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Fraser
2006-Mar-17, 01:51 AM
SUMMARY: An international team of astronomers have performed one of the most detailed surveys of the most distant galaxies. These galaxies are so far away, we see them as they looked when the Universe was less than half its current age. One of the big surprises of this survey; however, is how much these young galaxies match the structures we see in the current Universe. This means that galaxies probably evolved through collisions and mergers much earlier than previously believed.

View full article (http://www.universetoday.com/am/publish/aa_early_universe.html)
What do you think about this story? post your comments below.

antoniseb
2006-Mar-17, 02:07 PM
Didn't we see this story a couple months ago? Basically, it is looking at galaxies from seven billion years after the big bang, and saying they look similar to galaxies we see from 13 billion years after the big bang. It discuses it as a tool for looking at such galaxies much earlier, but the earlier galaxies aren't part of this study. This is an interesting study, but it is not casting doubt on any mainstream idea.

Jerry
2006-Mar-17, 05:28 PM
Didn't we see this story a couple months ago? Basically, it is looking at galaxies from seven billion years after the big bang, and saying they look similar to galaxies we see from 13 billion years after the big bang. It discusses it as a tool for looking at such galaxies much earlier, but the earlier galaxies aren't part of this study. This is an interesting study, but it is not casting doubt on any mainstream idea.
Bull pucky!



This means that galaxies probably evolved through collisions and mergers much earlier than previously believed...Up to now, distant galaxies were believed to be mainly interacting galaxies, with irregular and complex shapes.

This 'belief' is not a belief, this is a prediction of BB physics. Pushing the envelope back further means the prediction is wrong and must be revised. While it is true, revising the mainstream idea is a common practice, every time a prediction fails, the critical analysis process requires us to look at the roots, figure out why the prediction was made, and what parameter has to be modified, and then philisophically determine whether or not modifying the parameter makes sense.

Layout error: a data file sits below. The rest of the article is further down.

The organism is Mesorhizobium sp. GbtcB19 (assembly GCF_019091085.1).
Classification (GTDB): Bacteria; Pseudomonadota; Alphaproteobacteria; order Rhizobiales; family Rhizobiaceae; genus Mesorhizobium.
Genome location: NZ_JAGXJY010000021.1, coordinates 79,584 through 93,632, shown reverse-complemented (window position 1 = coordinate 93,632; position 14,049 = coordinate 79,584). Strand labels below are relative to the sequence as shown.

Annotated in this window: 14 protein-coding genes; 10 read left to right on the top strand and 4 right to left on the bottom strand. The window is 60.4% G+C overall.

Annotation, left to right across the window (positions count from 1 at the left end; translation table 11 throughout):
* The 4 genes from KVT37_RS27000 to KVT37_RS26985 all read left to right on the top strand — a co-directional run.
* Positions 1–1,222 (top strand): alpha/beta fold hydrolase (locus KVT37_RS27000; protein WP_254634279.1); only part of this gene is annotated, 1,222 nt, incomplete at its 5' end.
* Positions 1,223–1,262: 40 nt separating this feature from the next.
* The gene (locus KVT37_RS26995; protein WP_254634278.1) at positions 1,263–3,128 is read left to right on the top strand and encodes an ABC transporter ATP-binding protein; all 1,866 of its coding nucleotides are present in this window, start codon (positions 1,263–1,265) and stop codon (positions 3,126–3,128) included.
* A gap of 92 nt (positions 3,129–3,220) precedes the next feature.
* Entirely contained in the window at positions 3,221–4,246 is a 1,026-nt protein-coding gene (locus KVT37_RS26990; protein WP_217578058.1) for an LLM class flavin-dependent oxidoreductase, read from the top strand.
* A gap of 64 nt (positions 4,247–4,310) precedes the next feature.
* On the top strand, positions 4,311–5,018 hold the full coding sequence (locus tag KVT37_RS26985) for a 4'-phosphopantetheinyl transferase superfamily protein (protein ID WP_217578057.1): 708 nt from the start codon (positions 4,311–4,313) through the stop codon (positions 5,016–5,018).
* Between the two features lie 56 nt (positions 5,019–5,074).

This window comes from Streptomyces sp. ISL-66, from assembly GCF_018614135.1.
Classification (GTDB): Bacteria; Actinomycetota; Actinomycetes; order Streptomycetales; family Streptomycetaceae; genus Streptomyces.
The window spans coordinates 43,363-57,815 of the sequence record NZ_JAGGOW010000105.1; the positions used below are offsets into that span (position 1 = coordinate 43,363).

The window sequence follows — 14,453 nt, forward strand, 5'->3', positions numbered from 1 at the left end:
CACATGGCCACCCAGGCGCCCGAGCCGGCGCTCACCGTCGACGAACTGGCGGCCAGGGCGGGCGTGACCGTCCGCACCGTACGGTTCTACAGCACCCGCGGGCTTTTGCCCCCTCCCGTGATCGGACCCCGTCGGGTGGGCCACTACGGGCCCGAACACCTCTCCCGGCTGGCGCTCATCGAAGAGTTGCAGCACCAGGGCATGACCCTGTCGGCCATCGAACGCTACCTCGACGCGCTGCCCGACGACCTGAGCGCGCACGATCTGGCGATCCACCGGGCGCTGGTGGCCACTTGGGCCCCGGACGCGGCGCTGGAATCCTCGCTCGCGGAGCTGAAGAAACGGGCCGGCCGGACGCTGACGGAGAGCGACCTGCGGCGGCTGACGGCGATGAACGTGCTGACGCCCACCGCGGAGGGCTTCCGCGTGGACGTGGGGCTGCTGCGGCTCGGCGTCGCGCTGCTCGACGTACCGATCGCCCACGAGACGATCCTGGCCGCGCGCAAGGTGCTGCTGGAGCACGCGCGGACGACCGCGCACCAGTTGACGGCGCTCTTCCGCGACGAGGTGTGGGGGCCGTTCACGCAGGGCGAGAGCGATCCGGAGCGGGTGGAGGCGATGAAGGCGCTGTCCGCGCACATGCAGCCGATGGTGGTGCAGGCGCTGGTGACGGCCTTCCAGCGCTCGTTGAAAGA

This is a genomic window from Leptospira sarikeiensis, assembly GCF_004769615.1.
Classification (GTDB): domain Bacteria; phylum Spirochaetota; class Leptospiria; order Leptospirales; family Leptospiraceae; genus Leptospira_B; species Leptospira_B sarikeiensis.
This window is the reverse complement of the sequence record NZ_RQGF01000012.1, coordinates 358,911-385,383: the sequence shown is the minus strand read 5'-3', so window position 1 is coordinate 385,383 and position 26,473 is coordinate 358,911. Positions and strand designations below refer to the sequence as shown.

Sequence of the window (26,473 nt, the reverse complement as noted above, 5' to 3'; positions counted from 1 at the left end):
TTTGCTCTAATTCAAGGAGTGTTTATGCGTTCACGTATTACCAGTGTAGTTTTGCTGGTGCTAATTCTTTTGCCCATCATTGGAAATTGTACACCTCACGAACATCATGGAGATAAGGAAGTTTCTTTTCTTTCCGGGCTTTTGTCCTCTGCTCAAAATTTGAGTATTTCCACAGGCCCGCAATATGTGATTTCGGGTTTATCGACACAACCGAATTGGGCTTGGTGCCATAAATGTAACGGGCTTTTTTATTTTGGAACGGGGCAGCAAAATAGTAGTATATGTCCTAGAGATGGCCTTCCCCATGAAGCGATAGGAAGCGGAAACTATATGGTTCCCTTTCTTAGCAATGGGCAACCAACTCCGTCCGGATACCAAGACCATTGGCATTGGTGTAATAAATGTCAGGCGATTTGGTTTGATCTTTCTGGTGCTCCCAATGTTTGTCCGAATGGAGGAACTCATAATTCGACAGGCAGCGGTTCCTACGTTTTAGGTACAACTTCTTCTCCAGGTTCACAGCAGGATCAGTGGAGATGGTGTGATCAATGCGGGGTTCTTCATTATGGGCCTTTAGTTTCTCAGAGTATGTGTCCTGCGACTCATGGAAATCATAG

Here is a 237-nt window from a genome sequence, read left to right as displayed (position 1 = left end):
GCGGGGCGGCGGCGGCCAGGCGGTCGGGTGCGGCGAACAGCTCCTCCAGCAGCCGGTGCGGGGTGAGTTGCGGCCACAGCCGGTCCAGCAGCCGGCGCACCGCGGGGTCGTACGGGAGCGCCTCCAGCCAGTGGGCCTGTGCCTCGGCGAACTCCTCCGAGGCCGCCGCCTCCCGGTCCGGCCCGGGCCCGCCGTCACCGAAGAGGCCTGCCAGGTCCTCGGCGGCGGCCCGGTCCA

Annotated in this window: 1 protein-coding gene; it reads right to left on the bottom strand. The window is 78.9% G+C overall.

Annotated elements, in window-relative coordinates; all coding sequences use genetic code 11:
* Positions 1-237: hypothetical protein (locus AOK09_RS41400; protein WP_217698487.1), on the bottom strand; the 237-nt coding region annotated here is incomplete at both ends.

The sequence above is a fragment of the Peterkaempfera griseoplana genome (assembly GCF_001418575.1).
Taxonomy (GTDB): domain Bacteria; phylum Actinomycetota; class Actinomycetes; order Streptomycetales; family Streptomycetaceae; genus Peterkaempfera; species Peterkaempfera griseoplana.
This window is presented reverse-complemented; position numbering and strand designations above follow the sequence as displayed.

True, other observations, such as XMS-Newton's catalogue of distant X-ray sources, and the radio background, have already pushed well beyond the visual light threshold, but these 'infant galaxies', as surveyed by Abraham and others, were first reported to be decidedly different from the local population.

This is very good, very productive analysis, and it does have major implications for currently accepted theories: There are many, many MS papers that study and report the evolution of galaxies between this early epoch and now. In stating that the earliest galaxies we can spectrographically analyse are as evolved as the current population, how do we interpret all these studies of galactic evolution?

ArgoNavis
2006-Mar-18, 11:53 PM
One of the big surprises of this survey; however, is how much these young galaxies match the structures we see in the current Universe. This means that galaxies probably evolved through collisions and mergers much earlier than previously believed.


The images accompanying this article would indicate that these galaxies are highly disturbed, which is not that frequent in the local Universe. Does anyone have a URL for the original paper? The way it has been written up sounds like nonsense.

Galaxies probably formed through a bottom up more than a top down process, as the early Universe was smaller, mergers and collisions were more frequent and galaxies grew by agggregation. This is still happening with the Milky Way, but on a less grander scale. This broad picture remains unchanged.